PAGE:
Could 'reverse Beeching cuts' re-open Yorkshire's forgotten railways?

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Transport secretary Chris Grayling recently announced that he wanted his department to identify disused railways which could be re-opened to passenger traffic.

He suggested that several rural routes closed in the infamous 'Beeching axe' period during the 1960s could be restored.

At the time, an increase in car ownership and motorway traffic meant that many small branch lines and stations were running at a loss.

But a revival in rail travel has meant that re-opening some of the mothballed lines is now seen as a viable option.

Yorkshire was particularly badly hit by Dr Beeching's cuts. Harrogate lost its links to Church Fenton, Ripon and Northallerton, while the line between Ilkley and Otley disappeared.

Wetherby lost its station when the Cross Gates route was shut, and the Scarborough to Whitby line has since become a cycle track.

East Yorkshire towns such as Beverley and Pocklington also lost their link to York.

Not all of the former routes could feasibly re-open - some have become heritage railways, while others have been converted into cycle paths and greenways.

Reverse Beeching? The Yorkshire routes with the most potential

- Cross Gates to Wetherby. This line ran from east Leeds, with stations in the villages of Scholes, Thorner, Bardsey and Collingham - all popular with Leeds commuters. Housing has been built over much of the original track.

- Harrogate to Northallerton and Ripon. There was consternation when Ripon's railway station was shut in 1967. The current Leeds to Harrogate line had run all the way to Ripon and Northallerton before this section was axed, and the city's relief road was built over much of the original route, although the station building is still standing. There have been feasibility studies into re-opening the line commissioned in the past decade.

- Harrogate to Church Fenton. This line served Wetherby, Thorp Arch and Tadcaster, and a loop was added during the war to serve the munitions factory at Thorp Arch. Most of the route has been a cycle path since the 1990s.

- Ilkley to Skipton. Although it would be unlikely to attract large commuter flows, this one would surely be popular with visitors to the Dales. It was an extension of the route from Otley to Ilkley, and there were stations at Addingham and tourist trap Bolton Abbey. A small section is now part of the preserved Embsay and Bolton Abbey Steam Railway, but most has been redeveloped, and the bridges and embankments were demolished in the 1970s.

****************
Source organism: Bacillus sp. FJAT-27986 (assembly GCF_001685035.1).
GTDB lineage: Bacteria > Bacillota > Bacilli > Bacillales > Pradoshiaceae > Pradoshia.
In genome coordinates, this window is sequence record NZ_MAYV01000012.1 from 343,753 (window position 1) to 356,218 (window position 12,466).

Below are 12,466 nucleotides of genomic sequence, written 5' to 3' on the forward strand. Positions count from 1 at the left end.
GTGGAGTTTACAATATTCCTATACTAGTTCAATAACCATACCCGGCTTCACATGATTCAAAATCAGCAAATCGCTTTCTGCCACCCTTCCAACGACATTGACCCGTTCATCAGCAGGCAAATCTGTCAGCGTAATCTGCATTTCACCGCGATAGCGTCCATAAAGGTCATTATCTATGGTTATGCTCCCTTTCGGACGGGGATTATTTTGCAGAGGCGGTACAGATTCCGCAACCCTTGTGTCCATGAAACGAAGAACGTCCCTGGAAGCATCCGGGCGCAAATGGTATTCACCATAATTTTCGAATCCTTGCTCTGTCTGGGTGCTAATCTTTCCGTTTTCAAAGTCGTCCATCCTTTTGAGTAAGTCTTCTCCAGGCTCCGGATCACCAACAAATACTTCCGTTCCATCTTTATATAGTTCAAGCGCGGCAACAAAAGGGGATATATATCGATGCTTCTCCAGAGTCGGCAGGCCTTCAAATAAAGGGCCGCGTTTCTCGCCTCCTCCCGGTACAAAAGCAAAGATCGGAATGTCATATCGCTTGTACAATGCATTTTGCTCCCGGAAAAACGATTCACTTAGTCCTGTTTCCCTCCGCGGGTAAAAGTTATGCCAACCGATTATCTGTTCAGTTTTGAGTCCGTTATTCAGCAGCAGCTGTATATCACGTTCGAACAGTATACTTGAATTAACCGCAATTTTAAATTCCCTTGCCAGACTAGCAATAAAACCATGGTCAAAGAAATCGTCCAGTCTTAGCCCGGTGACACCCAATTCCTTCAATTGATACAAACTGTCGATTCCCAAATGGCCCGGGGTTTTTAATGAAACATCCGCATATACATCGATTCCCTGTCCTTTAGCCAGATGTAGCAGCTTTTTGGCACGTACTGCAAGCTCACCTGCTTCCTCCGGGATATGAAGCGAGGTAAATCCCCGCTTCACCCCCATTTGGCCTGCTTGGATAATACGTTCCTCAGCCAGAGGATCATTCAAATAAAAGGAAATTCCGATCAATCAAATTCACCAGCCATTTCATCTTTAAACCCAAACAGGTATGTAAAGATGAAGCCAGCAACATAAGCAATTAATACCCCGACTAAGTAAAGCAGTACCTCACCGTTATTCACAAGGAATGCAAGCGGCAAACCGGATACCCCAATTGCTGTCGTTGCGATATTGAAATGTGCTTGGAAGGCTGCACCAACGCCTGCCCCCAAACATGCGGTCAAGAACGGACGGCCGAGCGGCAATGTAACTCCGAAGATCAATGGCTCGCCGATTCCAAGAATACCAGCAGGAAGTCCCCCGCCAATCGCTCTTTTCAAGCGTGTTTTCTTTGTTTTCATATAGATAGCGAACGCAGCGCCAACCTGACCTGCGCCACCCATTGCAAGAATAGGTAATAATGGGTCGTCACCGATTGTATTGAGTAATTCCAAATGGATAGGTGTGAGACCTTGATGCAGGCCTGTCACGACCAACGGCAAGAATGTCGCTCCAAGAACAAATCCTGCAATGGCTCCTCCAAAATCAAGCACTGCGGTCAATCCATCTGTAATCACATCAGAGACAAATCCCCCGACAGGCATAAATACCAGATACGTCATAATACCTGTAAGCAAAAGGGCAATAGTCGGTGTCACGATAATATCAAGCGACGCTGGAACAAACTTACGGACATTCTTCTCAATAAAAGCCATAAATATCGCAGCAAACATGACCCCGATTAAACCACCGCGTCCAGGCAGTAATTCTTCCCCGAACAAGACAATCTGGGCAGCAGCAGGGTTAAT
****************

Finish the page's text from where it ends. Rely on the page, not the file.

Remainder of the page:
- Leeds to Huddersfield. Although the two stations still have a direct link, there was also an alternative route that ran between them. There were stations at Farnley & Wortley, Gildersome, Birstall, Gomersal, Cleckheaton, Liversedge and Heckmondwike. It was known as the Spen Valley Line, and is now a greenway.

- Otley to Ilkley. Nowadays, commuters from Otley have to travel to Ilkley to pick up connections to Leeds and Bradford, but the two towns were once directly linked, with stops at Arthington and Pool-in-Wharfedale.

- Scarborough to Whitby. This line was known for its scenic route, although it traversed difficult gradients. There were stations at several villages along the way, including Robin Hood's Bay. Never likely to have been a well-used commuter link, but today it would be popular with tourists. It's now the Cinder Track, a cycle and bridle path.

- York to Beverley. This was part of a line which ran all the way to Hull, with stations at Market Weighton and Pocklington. Part of the route is now a cycle path, but the track bed is still present in many areas and there are also station buildings and goods sheds which survive. Proposals to re-open the line with an amended route have been discussed in recent years.

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